on Friday, 31 January 2014. Posted in Leadership & Management

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Arrogance. Disrespectful. Cocky. Self-centred. Posturing...these words, and many others like them, are often associated with debutants in the business world, i.e. young people who have just been appointed into leadership and management positions. Such people have high qualifications and have just ascended into high positions with powers to lead and manage people less educated than them.

These descriptions of young leaders/managers rising fast up the corporate chain, apply to some extent to UBS trader Kweku Adoboli who nearly brought down the Swiss bank as he wagered up to $12-billion, cooked the books and lied to his bosses. The son of diplomats, Adoboli was educated at a British private school. He was elected head boy at the school, a sure sign of his nascent talent and leadership skills. After completing high school Adoboli attended Nottingham University where he graduated with a degree in computer science and management. It was in part the self-assurance of youth that drove the 32-year old in his daring acts of bravado so as to increase his bonus and boost his ego. Once he made a mistake, he did not immediately correct it. Rather, he sought to cover it up, hoping or believing that in due course he would have made up for the losses he made.

Effective leadership in young leaders and managers is especially relevant to a young nation such as South Africa. The opportunities open to young South Africans today differ significantly from their elders. The work environment is changing more rapidly on a regular basis. The demands of the workplace often require technological savvy people, who are educated and posses the right skills set. As a result, management positions are frequently occupied by younger people who may have the right skills, but lack the maturity and experience to lead in highly demanding positions. In such cases, meteoric rises to the top are not always complemented by attitudes that encourage good leadership and effective management.

Certain attitudes can have dire consequences for business, as in the experience of UBS, which nearly had to close down. Over the last few years, managers in the banking industry in particular, have been charged with egotism and arrogance – as with Bob Diamond formerly of Barclays Bank. Initially, managers may be good team players and people-oriented, but as they rise up the corporate ladder, there is the possibility that this behaviour changes for the worse. Daniel Koh, psychologist at the Insights Mind Centre is quoted saying: “When someone is at the top and has power, they believe that no one else can do their job. They have the self-assurance that nobody can touch them, control them or check them. Instead of being people-oriented, numbers, profits and personal gain become the only focus.” Founder and executive coach at NeXT Corporate Coaching Services, Paul Heng comments that ‘success can inflate one’s ego, which can lead to a false belief of infallibility. Generous executive compensation doesn’t help either.”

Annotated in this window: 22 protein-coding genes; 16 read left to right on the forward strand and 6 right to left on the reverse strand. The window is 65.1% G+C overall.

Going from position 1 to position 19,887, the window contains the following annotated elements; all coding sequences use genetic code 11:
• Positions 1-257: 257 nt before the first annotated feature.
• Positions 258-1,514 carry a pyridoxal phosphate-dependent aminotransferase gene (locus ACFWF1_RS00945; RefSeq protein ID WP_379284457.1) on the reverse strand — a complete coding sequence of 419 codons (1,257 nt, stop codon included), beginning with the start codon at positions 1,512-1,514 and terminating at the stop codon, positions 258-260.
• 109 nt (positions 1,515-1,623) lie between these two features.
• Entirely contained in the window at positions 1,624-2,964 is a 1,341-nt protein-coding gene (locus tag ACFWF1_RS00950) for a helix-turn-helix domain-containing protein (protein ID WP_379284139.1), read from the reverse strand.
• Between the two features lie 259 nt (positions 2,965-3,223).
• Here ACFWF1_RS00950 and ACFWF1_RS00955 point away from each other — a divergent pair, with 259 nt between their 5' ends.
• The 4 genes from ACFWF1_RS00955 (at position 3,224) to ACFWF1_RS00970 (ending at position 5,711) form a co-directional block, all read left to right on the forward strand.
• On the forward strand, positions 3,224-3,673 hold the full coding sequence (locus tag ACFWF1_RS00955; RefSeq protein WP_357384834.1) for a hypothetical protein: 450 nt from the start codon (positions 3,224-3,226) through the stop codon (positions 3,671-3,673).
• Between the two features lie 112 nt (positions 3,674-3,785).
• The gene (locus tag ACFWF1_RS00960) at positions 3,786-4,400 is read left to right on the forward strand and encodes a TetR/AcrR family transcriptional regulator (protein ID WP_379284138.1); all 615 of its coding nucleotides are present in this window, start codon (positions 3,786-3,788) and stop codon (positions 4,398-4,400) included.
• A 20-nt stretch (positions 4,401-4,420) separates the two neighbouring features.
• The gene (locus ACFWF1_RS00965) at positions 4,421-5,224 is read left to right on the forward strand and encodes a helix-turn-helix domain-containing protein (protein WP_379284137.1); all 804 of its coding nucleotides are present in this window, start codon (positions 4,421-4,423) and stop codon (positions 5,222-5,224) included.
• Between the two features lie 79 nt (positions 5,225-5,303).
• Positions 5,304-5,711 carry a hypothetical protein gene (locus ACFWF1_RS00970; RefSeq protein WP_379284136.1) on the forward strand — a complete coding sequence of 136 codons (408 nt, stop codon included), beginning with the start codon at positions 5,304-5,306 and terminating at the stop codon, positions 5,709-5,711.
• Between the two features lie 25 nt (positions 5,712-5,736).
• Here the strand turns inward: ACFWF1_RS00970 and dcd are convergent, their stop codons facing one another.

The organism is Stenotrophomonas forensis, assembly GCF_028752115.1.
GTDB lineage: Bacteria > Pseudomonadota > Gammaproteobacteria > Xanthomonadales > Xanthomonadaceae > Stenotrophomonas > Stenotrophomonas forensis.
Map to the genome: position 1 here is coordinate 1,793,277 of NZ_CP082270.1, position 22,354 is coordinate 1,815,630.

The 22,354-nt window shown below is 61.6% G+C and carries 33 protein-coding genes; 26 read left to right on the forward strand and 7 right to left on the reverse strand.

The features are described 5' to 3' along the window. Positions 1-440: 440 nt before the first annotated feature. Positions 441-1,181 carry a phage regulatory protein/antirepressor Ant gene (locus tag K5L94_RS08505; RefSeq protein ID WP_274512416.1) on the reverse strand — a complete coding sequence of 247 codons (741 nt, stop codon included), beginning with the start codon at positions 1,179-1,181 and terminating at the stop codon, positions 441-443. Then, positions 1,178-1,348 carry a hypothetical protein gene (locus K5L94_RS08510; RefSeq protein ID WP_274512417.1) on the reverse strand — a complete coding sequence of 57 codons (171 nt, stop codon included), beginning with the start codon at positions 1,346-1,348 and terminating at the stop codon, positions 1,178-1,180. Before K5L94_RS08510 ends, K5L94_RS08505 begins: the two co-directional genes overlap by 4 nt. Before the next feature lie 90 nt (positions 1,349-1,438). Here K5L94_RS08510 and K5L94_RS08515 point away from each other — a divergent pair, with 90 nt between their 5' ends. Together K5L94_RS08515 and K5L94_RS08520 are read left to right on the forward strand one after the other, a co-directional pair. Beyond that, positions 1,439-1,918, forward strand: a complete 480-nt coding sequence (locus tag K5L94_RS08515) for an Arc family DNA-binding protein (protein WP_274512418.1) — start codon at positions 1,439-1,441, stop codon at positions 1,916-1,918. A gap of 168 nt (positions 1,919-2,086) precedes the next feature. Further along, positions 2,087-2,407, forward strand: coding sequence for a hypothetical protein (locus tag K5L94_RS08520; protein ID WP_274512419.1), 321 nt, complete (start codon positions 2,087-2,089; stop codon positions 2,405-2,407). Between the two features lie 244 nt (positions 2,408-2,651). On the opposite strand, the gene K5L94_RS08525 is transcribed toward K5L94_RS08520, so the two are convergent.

It is easy to buy into the ‘hype’ that is created with young successful managers. At first people they are surrounded by may be eager to please these young geniuses, or even feel lucky to be surrounded by them. However, what they may have in youthful brashness, eventually may not be sufficient to create team spirit and a staff complement that is confident about their leader but also confident in their ability to do the work. It is more important to build affinity and positive relationships with subordinates if the goal is to lead and manage effectively. Koh and Heng suggest the following to encourage a positive environment in the workplace:

1. Self awareness
Heng says: “Sometimes people know they are headed towards a dangerous direction, but they don’t have the self-control and/or discipline to pause and choose another path.” Being mindful and conducting regular self-examinations can help.

2. Get perspective (from others)
It can be hard to keep yourself in check. That’s when speaking to a coach, a loved one, a trusted colleague or friend can help curb bad behaviour, adds Heng.

3. Know your people
Koh reckons staying people-oriented towards staff and clients can help senior bankers stay grounded. “This helps them know what is happening, which will hopefully help with decision making.”

4. Don’t be a jerk
Stay professional, not personal, when interacting with staff. “Engagement should be done at both the individual and group level, so that there is understanding from both sides,” says Koh.
Don’t morph into a different (and ruder) person either. Heng says: “Communication styles should not change drastically. Just because you’ve helped your firm earn an additional billion dollars, doesn’t entitle you to put your legs up on the table when speaking to others.”

5. People who dispute your ideas aren’t evil
Koh says bosses should seek to understand why their employees are challenging them, so that the issue can be appropriately dealt with. “Avoid using authority and power; one has to remember that you do need support in this completive environment.” Heng adds: “If the challenges are positively motivated, they should be welcomed with open arms.”

Lastly, remember this: CEOs and leaders are symbolic of what an organisation stands for. “We now have a perception, rightly or wrongly, of what Barclays is all about via Diamond’s recent behaviour, ditto for other firms. In the worst-case scenario a bad leader could cause the entire organisation to disappear from the face of the earth,” says Heng.

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